If you’re a recent college graduate, how do you go about finding a job in the cannabis industry, and what does it mean to work in a field that’s still technically federally illegal?
I asked myself those questions last year before I dove head-first into the industry. As a recent University of Nebraska-Lincoln graduate, I found that making the jump into cannabis was nerve-racking, especially if the state you’re coming from is still sour on legalization.
As weadic reported earlier this year, America’s legal cannabis industry now supports more than 122,000 full-time jobs in 29 states and DC.
If you’re one of the two million college students graduating this season, opportunities abound. You just have to know where to look.
To help you on your search, weadic spoke with recent graduates as well as Karson Humiston, the 24-year-old founder and CEO of Vangst Talent Network, which bills itself as the world’s largest staffing and recruiting agency focused on cannabis.
Don’t Be a Stranger
First thing: Educate yourself on cannabis and the workings of the industry. It helps to brush up on cannabis rules and regulations, which vary by state, county, and even city. But doing your research is only half the battle. If you want to be noticed, you need put yourself out there.
Too often “people send their resume and just hope it will get picked up,” Humiston told weadic from her office in Denver. Some cannabis companies receive “hundreds and hundreds of resumes a day,” she said. “People need to be a little more proactive and get out there.”
What does “getting out there” look like? Humiston suggested attending job fairs and cannabis conferences. Those events give job-seekers the chance to meet representatives from a wide variety of companies and consider which might be the best fit.
The basic idea is to separate yourself from the masses. Interest in working in the cannabis industry has spiked in recent years as states like California, Nevada, and Massachusetts passed legalization laws.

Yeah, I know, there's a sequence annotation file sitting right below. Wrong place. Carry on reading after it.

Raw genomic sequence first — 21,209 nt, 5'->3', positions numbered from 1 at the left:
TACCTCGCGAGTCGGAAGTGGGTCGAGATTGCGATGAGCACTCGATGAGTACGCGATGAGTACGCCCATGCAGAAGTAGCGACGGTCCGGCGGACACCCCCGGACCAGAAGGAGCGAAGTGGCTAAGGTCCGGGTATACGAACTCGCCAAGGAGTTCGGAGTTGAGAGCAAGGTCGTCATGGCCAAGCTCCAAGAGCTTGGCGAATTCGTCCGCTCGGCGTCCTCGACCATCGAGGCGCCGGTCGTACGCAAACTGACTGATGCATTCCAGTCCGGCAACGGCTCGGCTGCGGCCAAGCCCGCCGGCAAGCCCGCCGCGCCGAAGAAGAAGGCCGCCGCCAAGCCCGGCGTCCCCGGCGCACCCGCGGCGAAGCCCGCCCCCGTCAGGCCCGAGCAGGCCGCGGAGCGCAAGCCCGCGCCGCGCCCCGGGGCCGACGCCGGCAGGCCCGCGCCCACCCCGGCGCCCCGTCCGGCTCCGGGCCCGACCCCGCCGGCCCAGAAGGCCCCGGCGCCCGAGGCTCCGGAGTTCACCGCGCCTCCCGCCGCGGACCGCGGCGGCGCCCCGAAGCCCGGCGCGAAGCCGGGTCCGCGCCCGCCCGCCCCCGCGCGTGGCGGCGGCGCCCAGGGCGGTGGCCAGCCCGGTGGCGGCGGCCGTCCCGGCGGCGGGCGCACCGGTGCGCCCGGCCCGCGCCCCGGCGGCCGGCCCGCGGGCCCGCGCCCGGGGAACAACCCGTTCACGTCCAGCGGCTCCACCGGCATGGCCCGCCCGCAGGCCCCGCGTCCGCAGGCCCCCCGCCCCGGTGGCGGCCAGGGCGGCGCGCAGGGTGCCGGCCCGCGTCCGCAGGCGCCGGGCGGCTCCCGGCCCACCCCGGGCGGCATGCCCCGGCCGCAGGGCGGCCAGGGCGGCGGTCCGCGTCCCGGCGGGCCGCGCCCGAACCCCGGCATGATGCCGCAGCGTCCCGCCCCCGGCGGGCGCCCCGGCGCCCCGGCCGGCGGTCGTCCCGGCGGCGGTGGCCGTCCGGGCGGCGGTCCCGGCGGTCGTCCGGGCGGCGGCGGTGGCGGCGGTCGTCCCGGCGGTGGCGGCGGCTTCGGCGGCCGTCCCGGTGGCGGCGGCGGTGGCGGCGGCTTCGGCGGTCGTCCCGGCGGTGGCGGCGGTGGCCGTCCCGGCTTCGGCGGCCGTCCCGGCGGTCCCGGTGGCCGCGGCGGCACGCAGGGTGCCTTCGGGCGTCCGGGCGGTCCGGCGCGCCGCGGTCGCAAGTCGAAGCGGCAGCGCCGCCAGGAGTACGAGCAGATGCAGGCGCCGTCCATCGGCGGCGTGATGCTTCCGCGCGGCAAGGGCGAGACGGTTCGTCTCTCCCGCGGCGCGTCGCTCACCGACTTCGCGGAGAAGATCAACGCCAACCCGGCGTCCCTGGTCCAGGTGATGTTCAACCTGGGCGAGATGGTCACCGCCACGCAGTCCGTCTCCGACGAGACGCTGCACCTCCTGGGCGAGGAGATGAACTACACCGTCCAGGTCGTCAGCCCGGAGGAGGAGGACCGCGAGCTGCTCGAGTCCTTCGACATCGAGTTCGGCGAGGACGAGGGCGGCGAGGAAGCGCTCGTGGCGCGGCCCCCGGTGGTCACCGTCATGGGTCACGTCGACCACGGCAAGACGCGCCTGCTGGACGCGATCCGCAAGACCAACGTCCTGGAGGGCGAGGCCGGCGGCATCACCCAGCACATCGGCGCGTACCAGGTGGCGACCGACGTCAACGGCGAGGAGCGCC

“We are getting a huge wave,” said Humiston, whose agency has responded by organizing career fairs in Las Vegas (July 1) and Denver (July 16). More than 50 companies will have representatives in attendance, she said. “That’s a great way to go out and meet with companies directly.”
Pick a Passion—and a Place
It’s not quite enough to say you want to work “in cannabis.” Humiston advises knowing what you want to do professionally, too. Do you want to be an accountant in the cannabis industry? A testing lab technician? A marketing executive? A journalist?
“I would recommend that people figure out what they want to do with their careers—not just focus on the cannabis industry,” Humiston said.
It’s also important to be familiar with the job market in the region you’d like to call home. Job markets can differ significantly from state to state, especially in places like Colorado or Washington, which have had legal cannabis markets for a few years now.
“If you want to work in marketing, research the types of jobs and the companies that are hiring for marketing,” Humiston said. “You can go onto our website and look at the jobs we post. You can go [to] all the various job boards and just research companies in Colorado or Washington, etc., so you can see who is hiring for a particular type of role.”
Once you identify an employer that interests you, consider inviting them out for an informational interview over lunch or coffee.
“Once you research different companies that are hiring, reach out to them,” Humiston said. “If you see that [a certain company] is hiring for a marketing coordinator, look on LinkedIn for people currently in the marketing department there and ask to take them for a cup of coffee and talk to them about their experience there.”
What Will Your Family Say?
Not everybody will be excited to learn of your interest in the cannabis industry. “I vividly remember this one close friend of my parents told me that I had so much potential, and I was going to ruin my career by doing this,” Humiston recalled.
When I came to weadic , my main concern was what my family—mainly my mom and dad—would think about my decision to move from sports PR to writing about cannabis. Would my great aunt and uncle still look at me the same? Or would they be disappointed with my choice to work in a sector emerging from decades of stigma?
“Of my two parents, my dad is much more excited and supportive of it—and now my mom is as well,” Humiston said. “But in the beginning, she was very skeptical. Same with my grandparents, my cousins, aunt and uncles, and my close family friends.”
Try not to misinterpret the skepticism as an attack, Humiston advised. “When there are people you look up to who are really disconcerted, they are not saying it to be mean. They actually do believe that. And I could tell they did.”
While family and friends can offer valuable insight, Humiston stressed that this type of decision should only be made by the graduate—the only person, she said, who truly knows what they want out of their career.
“By the time you are almost through college, you are an adult,” Humiston said. “You need to consider what the best decision is for you. Try to avoid all the exterior noise. Focus on what you think is right and what you think is going to help you have a successful career.”
And keep an open mind. “Success is measured by a lot of different things, not just financial success,” Humiston noted. “Is this an industry that I can grow within? Is this an industry that I am going to be happy in? Do I like the types of people that work in this space?”